Please note: there may be some adjustments to the teaching arrangements published in the course catalogue for 2020-21. Given current circumstances related to the Covid-19 pandemic it is anticipated that some usual arrangements for teaching on campus will be modified to ensure the safety and wellbeing of students and staff on campus; further adjustments may also be necessary, or beneficial, during the course of the academic year as national requirements relating to management of the pandemic are revised.

Language and the Global Campus: Linguistic Issues in the Internationalisation of Higher Education ENGLANG5123

  • Academic Session: 2021-22
  • School: School of Critical Studies
  • Credits: 20
  • Level: Level 5 (SCQF level 11)
  • Typically Offered: Either Semester 1 or Semester 2
  • Available to Visiting Students: No
  • Available to Erasmus Students: No

Short Description

This course familiarises students with key linguistic issues in language and globalisation and the internationalisation of higher education. We will critically engage with discourses of internationalisation and the linguistic and cultural issues that arise on an international campus. There will be a specific focus on key issues such as: teaching and learning (in) an international language; integration and adaptation to the global campus; standards and norms in English for academic purposes; and developing a multilingual identity.

Timetable

10 x 2hr seminars over 10 weeks as scheduled on MyCampus.

Requirements of Entry

Standard entry to Masters at College level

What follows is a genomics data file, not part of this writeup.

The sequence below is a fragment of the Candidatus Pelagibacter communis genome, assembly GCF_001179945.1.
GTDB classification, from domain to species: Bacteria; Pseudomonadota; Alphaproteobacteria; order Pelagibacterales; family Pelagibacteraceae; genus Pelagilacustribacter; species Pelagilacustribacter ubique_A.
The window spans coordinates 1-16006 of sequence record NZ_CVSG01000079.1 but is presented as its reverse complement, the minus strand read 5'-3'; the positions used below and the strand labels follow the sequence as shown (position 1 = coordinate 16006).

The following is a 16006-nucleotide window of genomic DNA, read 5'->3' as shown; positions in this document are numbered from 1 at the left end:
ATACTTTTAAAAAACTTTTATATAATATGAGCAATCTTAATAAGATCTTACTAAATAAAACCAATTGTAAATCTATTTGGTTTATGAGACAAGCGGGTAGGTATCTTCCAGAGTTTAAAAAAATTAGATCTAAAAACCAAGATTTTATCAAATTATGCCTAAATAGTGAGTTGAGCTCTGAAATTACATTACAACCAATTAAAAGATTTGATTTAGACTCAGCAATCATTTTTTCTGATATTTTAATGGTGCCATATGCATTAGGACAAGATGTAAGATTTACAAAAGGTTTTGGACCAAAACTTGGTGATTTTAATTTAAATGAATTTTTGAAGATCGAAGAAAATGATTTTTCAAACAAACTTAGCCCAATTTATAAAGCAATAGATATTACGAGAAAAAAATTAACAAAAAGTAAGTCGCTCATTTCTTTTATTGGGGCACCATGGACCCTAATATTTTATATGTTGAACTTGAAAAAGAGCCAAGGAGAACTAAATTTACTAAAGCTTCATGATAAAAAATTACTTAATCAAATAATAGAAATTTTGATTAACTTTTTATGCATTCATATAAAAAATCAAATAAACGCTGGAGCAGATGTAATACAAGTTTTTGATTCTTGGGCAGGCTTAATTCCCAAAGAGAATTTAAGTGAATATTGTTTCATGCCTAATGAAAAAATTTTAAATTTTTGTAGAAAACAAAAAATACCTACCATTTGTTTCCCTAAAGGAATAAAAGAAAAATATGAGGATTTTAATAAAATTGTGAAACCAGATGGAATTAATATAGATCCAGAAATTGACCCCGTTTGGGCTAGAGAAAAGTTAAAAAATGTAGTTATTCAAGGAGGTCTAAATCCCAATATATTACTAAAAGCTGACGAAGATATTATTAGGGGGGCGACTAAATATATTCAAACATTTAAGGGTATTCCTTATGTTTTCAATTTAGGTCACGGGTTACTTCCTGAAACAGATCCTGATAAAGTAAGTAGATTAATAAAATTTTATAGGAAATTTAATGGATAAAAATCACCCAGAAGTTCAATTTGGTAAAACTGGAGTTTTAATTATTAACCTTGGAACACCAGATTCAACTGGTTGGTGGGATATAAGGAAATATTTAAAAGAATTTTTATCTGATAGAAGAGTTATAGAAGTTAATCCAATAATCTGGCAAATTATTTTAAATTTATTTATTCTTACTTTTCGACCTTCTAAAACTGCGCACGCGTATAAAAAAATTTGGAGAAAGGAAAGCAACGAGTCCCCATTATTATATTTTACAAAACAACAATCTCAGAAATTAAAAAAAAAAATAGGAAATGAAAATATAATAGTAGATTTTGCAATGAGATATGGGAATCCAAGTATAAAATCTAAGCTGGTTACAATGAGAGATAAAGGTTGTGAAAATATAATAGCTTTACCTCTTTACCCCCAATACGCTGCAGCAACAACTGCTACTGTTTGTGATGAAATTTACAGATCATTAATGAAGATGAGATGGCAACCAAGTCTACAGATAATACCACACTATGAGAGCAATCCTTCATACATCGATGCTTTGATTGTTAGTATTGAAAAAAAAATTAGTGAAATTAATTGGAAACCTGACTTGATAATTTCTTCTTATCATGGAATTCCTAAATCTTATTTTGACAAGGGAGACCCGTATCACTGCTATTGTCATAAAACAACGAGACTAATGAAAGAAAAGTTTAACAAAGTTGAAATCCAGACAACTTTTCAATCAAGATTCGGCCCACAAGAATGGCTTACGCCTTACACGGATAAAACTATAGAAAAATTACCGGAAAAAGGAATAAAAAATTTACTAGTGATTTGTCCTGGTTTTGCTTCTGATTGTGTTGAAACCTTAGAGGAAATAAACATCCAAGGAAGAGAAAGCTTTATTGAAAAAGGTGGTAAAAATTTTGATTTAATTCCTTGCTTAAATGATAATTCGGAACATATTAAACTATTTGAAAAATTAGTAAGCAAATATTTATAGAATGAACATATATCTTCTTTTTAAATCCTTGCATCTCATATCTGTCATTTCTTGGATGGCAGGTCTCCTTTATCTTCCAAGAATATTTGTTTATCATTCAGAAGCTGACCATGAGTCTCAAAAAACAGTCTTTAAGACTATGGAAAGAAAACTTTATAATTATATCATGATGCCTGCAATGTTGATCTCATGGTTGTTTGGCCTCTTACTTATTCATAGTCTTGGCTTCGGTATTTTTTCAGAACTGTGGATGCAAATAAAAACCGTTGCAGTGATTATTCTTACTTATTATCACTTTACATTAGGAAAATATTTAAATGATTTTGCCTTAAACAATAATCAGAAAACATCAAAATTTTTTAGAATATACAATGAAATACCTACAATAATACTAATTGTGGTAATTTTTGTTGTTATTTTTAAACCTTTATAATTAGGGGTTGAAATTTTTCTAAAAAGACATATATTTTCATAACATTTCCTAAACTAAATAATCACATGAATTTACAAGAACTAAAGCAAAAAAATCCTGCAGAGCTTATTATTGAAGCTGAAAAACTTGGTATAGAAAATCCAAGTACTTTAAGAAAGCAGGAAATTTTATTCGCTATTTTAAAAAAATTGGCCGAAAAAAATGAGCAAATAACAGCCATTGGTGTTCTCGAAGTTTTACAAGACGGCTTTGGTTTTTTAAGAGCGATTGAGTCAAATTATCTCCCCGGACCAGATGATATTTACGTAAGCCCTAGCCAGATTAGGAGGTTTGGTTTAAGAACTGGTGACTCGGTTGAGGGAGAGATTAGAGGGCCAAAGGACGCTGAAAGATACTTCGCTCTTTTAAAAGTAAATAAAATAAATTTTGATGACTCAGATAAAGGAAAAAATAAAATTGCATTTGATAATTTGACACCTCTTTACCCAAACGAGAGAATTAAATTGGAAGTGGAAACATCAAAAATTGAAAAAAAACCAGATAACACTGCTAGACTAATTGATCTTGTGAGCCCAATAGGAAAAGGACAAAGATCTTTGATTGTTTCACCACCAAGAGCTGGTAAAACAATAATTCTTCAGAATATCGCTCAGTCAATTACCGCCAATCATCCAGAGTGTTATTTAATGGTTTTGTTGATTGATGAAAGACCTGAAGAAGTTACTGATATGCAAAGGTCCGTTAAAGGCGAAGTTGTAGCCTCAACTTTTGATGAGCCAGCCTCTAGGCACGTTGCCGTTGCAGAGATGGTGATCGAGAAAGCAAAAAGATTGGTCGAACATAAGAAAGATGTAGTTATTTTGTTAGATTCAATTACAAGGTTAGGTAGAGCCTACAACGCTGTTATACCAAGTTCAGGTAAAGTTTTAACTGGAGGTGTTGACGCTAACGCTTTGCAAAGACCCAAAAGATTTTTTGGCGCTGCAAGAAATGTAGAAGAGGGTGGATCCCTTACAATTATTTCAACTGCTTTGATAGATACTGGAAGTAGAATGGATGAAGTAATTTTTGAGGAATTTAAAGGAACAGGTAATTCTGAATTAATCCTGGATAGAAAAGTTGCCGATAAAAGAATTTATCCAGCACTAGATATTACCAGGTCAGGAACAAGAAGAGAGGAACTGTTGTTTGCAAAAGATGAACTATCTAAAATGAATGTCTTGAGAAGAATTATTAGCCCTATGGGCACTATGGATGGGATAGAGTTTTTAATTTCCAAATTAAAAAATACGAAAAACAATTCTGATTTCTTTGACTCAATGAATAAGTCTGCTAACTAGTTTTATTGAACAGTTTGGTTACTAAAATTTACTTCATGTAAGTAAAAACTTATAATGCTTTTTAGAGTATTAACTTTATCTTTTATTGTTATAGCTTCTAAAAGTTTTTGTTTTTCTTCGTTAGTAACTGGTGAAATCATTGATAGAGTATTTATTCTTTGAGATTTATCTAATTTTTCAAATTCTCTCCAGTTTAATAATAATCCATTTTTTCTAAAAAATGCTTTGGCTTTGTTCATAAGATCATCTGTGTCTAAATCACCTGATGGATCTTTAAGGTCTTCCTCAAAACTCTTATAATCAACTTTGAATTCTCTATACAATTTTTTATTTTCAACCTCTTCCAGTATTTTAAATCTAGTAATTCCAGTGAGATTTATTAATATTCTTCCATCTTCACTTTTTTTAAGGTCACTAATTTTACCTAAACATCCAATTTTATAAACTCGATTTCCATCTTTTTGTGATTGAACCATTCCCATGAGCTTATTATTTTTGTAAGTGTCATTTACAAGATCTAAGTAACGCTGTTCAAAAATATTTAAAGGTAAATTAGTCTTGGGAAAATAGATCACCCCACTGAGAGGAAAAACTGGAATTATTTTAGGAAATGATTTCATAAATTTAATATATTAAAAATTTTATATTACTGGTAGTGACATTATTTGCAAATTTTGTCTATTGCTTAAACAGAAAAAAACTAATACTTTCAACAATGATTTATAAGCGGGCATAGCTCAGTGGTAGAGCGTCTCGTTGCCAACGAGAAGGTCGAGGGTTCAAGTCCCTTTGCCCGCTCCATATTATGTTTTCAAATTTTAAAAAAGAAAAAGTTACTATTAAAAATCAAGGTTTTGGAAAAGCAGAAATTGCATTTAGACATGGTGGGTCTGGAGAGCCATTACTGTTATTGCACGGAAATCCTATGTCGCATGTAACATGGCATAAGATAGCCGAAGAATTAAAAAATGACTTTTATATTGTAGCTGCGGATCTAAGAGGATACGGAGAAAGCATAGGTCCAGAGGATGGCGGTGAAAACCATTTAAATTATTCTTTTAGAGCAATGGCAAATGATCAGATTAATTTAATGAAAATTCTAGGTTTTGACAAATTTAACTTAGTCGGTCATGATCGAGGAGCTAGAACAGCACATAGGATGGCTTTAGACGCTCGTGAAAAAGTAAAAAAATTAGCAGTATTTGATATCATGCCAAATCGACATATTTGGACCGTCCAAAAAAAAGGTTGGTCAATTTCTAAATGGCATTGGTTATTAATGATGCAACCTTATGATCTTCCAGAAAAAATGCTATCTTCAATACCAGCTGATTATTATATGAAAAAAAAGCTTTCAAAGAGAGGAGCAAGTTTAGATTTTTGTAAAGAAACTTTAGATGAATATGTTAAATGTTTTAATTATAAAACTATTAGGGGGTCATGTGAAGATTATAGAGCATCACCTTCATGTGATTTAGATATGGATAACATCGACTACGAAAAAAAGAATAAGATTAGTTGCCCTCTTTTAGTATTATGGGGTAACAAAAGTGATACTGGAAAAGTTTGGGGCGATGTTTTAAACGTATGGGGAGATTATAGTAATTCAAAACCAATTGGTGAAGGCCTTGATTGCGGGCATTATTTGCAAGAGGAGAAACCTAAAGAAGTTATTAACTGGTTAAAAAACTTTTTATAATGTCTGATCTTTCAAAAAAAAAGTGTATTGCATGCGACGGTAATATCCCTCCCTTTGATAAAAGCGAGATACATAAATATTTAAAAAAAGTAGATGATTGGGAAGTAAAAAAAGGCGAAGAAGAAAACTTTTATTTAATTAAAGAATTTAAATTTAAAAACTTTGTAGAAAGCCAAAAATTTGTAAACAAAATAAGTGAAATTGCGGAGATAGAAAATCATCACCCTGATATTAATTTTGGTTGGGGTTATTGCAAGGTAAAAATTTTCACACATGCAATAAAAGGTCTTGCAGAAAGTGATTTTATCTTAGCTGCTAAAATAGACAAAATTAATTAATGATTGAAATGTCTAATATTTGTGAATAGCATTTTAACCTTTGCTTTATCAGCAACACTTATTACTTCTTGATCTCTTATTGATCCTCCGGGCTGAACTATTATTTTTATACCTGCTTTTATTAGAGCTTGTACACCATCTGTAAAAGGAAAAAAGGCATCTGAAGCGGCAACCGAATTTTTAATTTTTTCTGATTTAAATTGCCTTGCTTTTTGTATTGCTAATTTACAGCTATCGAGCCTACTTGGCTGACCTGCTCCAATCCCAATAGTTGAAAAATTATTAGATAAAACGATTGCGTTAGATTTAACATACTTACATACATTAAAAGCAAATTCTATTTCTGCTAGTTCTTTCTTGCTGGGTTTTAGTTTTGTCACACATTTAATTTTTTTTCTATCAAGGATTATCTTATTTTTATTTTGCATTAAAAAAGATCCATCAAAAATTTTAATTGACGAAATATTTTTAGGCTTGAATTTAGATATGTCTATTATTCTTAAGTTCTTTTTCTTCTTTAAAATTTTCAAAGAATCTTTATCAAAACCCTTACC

Excluded Courses

None

Co-requisites

None

Assessment

Essay (2000 words) - 40%.

Written assignment (3000 words) - 60%.

Course Aims

This course aims to:

 

  Introduce students to a range of sub-fields in applied linguistics as they relate specifically to the internationalisation of higher education

  Enable students to critically reflect on the key theoretical, social and political issues surrounding the internationalisation of HE and to apply the theoretical and empirical knowledge gained to their own experiences and areas of research

  Deliver students to appraise relevant literature and to identity the strengths and limitations of the various methodological approaches employed

  Develop students' understanding of how to evaluate the ways that empirical evidence can translate into policy implications/recommendations

Intended Learning Outcomes of Course

By the end of this course students will be able to:

 

Interpret key research in the areas of linguistic globalisation and the internationalisation of HE

Identify, critique and apply a range of methodologies in Applied Linguistics with a focus on educational contexts

Evaluate the key findings from a number of seminal studies on the internationalisation of higher education

Critically reflect on the relationship between language and education, and its impact at social and individual levels

Interpret and interrelate the results of qualitative and quantitative analysis of real-world data

  Understand the relationship between empirical research and HE policy, and how to formulate coherent and rationale-driven policy recommendations on a range of language-based issues

Minimum Requirement for Award of Credits

Students must submit at least 75% by weight of the components (including examinations) of the course's summative assessment.